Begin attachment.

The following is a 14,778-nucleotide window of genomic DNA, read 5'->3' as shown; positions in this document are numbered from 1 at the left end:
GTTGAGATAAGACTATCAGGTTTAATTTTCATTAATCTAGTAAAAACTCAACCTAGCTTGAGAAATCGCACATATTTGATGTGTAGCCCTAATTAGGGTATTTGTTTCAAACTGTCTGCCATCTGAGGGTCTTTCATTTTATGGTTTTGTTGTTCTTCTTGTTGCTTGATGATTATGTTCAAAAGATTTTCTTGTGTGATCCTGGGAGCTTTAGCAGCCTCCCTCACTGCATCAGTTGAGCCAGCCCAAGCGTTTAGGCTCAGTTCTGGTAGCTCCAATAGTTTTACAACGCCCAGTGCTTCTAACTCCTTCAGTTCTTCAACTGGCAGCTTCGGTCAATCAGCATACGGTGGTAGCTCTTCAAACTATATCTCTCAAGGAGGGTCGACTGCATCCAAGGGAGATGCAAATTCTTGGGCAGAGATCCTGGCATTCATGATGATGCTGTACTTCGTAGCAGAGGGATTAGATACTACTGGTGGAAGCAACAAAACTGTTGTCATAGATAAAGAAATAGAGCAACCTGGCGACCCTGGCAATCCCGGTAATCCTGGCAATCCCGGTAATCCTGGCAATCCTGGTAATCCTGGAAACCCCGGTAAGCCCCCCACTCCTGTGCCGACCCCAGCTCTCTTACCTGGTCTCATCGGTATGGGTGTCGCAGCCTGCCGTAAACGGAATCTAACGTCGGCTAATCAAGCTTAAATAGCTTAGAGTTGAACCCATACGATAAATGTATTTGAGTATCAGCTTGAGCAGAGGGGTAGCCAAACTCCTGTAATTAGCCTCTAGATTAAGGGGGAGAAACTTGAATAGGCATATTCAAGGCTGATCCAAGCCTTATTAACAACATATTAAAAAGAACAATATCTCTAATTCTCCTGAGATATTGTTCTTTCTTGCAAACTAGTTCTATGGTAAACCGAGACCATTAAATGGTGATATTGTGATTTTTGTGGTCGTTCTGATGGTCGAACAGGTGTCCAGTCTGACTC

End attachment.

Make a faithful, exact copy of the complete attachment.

The following is a 14,778-nucleotide window of genomic DNA, read 5'->3' as shown; positions in this document are numbered from 1 at the left end:
GTTGAGATAAGACTATCAGGTTTAATTTTCATTAATCTAGTAAAAACTCAACCTAGCTTGAGAAATCGCACATATTTGATGTGTAGCCCTAATTAGGGTATTTGTTTCAAACTGTCTGCCATCTGAGGGTCTTTCATTTTATGGTTTTGTTGTTCTTCTTGTTGCTTGATGATTATGTTCAAAAGATTTTCTTGTGTGATCCTGGGAGCTTTAGCAGCCTCCCTCACTGCATCAGTTGAGCCAGCCCAAGCGTTTAGGCTCAGTTCTGGTAGCTCCAATAGTTTTACAACGCCCAGTGCTTCTAACTCCTTCAGTTCTTCAACTGGCAGCTTCGGTCAATCAGCATACGGTGGTAGCTCTTCAAACTATATCTCTCAAGGAGGGTCGACTGCATCCAAGGGAGATGCAAATTCTTGGGCAGAGATCCTGGCATTCATGATGATGCTGTACTTCGTAGCAGAGGGATTAGATACTACTGGTGGAAGCAACAAAACTGTTGTCATAGATAAAGAAATAGAGCAACCTGGCGACCCTGGCAATCCCGGTAATCCTGGCAATCCCGGTAATCCTGGCAATCCTGGTAATCCTGGAAACCCCGGTAAGCCCCCCACTCCTGTGCCGACCCCAGCTCTCTTACCTGGTCTCATCGGTATGGGTGTCGCAGCCTGCCGTAAACGGAATCTAACGTCGGCTAATCAAGCTTAAATAGCTTAGAGTTGAACCCATACGATAAATGTATTTGAGTATCAGCTTGAGCAGAGGGGTAGCCAAACTCCTGTAATTAGCCTCTAGATTAAGGGGGAGAAACTTGAATAGGCATATTCAAGGCTGATCCAAGCCTTATTAACAACATATTAAAAAGAACAATATCTCTAATTCTCCTGAGATATTGTTCTTTCTTGCAAACTAGTTCTATGGTAAACCGAGACCATTAAATGGTGATATTGTGATTTTTGTGGTCGTTCTGATGGTCGAACAGGTGTCCAGTCTGACTC